Richard Caleal was a gifted designer that is credited with shaping one of the most significant cars in American history, the 1949 Ford. Caleal was born in 1912 in Lansing, Michigan to Lebanese immigrant parents. His love of cars began when he saw a Rolls-Royce drive down his street at the age of seven, inspiring him to immediately begin drawing cars. His first job was dressing the store windows at a wallpaper store, and he would often decorate the storefront with his drawings. This caught the eye of a manager at Oldsmobile, who encouraged him to apply for a job. Not long after, Caleal began working in GM’s Art and Colour Section as a clay modeler and draftsman.
Caleal would leave GM to work as a stylist for the Hudson Motor Car Company, as well as Oldsmobile and Packard. He would later become a member of the famed Raymond Loewy design team at Studebaker. However, Caleal was released from Studebaker in 1946, and found himself back in Detroit seeking work. He went to see an independent designer named George Walker, who, unknown to Caleal, had just been awarded the design contract for the 1949 Ford. Walker hired Caleal on a freelance basis and assigned him the task of creating a finished design within three weeks. Caleal took his assignment back to Indiana and set up shop in his home, turning the dining room table into a drafting board, and his kitchen table into a stand for the clay model.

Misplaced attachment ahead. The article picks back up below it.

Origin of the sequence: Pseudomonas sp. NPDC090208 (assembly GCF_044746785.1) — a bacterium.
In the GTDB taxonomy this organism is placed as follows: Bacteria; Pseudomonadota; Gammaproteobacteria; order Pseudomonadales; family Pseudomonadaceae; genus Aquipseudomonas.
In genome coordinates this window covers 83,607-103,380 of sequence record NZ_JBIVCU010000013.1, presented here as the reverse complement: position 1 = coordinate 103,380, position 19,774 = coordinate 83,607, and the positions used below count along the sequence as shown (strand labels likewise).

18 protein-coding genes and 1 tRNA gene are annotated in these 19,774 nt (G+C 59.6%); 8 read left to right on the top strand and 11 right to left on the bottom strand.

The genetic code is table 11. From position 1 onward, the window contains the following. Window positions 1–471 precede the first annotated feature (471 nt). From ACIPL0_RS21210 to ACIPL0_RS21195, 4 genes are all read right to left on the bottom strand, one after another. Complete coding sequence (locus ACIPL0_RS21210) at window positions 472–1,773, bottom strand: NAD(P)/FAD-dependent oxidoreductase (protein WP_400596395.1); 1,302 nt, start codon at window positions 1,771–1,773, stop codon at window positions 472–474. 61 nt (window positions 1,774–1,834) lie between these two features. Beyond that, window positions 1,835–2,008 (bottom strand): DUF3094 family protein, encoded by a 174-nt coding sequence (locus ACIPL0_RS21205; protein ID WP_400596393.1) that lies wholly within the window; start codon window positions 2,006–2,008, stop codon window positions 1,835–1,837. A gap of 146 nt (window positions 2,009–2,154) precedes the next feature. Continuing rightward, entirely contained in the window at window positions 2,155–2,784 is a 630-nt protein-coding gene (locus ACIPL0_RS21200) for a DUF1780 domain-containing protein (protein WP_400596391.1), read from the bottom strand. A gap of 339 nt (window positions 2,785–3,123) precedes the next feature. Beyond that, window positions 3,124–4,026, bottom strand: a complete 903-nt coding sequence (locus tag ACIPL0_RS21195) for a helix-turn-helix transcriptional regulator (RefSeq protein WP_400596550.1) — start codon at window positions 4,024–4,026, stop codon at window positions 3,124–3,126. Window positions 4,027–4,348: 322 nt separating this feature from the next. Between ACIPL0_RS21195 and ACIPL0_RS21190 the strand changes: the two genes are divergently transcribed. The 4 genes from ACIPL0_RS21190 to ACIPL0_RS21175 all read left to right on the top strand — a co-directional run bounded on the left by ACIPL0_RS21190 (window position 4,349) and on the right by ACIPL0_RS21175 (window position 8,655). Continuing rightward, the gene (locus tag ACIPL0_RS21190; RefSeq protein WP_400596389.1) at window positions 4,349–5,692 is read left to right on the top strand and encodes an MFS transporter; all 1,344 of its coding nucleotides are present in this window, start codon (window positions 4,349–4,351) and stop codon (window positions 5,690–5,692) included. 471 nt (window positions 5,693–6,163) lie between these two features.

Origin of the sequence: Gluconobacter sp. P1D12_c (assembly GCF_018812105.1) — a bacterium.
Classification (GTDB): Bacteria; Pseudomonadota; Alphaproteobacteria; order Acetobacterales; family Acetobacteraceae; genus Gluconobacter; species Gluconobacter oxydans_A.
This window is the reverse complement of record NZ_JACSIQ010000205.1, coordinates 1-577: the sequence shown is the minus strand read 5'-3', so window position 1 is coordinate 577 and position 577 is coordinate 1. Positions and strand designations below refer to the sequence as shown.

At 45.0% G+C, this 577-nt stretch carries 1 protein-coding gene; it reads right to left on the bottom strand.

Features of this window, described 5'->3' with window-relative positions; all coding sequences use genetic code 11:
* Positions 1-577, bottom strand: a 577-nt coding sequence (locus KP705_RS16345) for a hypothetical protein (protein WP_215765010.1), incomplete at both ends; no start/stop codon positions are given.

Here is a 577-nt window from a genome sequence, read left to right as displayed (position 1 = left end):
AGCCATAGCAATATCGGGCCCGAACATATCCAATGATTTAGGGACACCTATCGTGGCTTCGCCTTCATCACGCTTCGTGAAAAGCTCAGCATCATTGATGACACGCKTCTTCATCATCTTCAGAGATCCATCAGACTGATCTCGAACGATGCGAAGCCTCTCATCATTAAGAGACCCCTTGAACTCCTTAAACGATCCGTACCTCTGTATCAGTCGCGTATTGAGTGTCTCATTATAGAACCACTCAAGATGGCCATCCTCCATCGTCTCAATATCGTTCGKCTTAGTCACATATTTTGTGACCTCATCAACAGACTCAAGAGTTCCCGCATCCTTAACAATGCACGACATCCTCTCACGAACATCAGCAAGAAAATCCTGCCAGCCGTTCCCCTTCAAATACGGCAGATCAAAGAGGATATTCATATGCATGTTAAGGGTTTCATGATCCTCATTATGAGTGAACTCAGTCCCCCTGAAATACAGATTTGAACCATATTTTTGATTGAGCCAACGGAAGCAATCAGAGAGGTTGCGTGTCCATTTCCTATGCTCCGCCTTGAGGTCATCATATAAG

Caleal brought his finished model to Detroit and presented his design against several other submissions to the Ford Executive Committee, which included Henry Ford II, Benson Ford, and Ernest Breech. In less than five minutes, the committee unanimously chose Caleal’s model. The design was a huge success, selling well over a million units during its first full year, and turned Ford’s financial fortunes from red to black virtually overnight. Caleal would be hired by Ford to head the company’s Advanced Styling Studio, and continued to influence some of Ford’s most important designs.